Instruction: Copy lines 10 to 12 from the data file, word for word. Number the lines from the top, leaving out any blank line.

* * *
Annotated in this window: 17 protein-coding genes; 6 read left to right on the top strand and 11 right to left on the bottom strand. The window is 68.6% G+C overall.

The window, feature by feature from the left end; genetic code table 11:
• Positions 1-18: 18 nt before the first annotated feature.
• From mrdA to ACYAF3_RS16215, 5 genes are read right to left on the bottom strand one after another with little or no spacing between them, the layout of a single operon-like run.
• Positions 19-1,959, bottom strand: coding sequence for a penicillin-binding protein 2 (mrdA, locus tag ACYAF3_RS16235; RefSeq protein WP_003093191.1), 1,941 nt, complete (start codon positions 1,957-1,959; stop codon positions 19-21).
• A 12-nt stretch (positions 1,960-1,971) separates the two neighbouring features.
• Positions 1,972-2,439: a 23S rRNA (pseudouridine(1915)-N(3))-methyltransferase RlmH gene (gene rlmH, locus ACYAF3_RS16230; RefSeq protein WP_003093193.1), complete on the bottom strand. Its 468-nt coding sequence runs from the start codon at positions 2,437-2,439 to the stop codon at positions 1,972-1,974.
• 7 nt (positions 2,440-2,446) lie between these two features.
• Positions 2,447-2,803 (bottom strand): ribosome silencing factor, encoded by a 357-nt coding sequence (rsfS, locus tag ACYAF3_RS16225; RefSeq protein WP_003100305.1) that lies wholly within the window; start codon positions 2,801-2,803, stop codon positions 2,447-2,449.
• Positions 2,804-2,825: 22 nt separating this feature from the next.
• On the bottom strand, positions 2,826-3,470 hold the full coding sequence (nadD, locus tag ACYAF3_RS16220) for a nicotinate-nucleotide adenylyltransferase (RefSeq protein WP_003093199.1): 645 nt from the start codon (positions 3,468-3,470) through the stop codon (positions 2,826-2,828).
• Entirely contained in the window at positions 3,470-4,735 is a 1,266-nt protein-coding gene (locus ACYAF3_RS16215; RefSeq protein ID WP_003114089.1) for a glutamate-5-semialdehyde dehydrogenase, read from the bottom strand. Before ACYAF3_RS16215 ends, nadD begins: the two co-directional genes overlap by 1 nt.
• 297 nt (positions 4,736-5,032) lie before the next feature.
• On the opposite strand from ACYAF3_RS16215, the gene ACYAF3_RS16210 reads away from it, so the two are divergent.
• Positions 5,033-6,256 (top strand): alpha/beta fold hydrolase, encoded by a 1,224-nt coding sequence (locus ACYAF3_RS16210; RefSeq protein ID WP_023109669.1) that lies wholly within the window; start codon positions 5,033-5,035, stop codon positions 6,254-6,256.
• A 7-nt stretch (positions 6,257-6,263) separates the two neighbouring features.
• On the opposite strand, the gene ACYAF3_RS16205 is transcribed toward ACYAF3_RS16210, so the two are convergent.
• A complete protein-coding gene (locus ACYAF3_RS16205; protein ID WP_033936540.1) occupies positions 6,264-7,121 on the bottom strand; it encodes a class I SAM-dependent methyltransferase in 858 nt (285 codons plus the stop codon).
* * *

• Positions 2,804-2,825: 22 nt separating this feature from the next.
• On the bottom strand, positions 2,826-3,470 hold the full coding sequence (nadD, locus tag ACYAF3_RS16220) for a nicotinate-nucleotide adenylyltransferase (RefSeq protein WP_003093199.1): 645 nt from the start codon (positions 3,468-3,470) through the stop codon (positions 2,826-2,828).
• Entirely contained in the window at positions 3,470-4,735 is a 1,266-nt protein-coding gene (locus ACYAF3_RS16215; RefSeq protein ID WP_003114089.1) for a glutamate-5-semialdehyde dehydrogenase, read from the bottom strand. Before ACYAF3_RS16215 ends, nadD begins: the two co-directional genes overlap by 1 nt.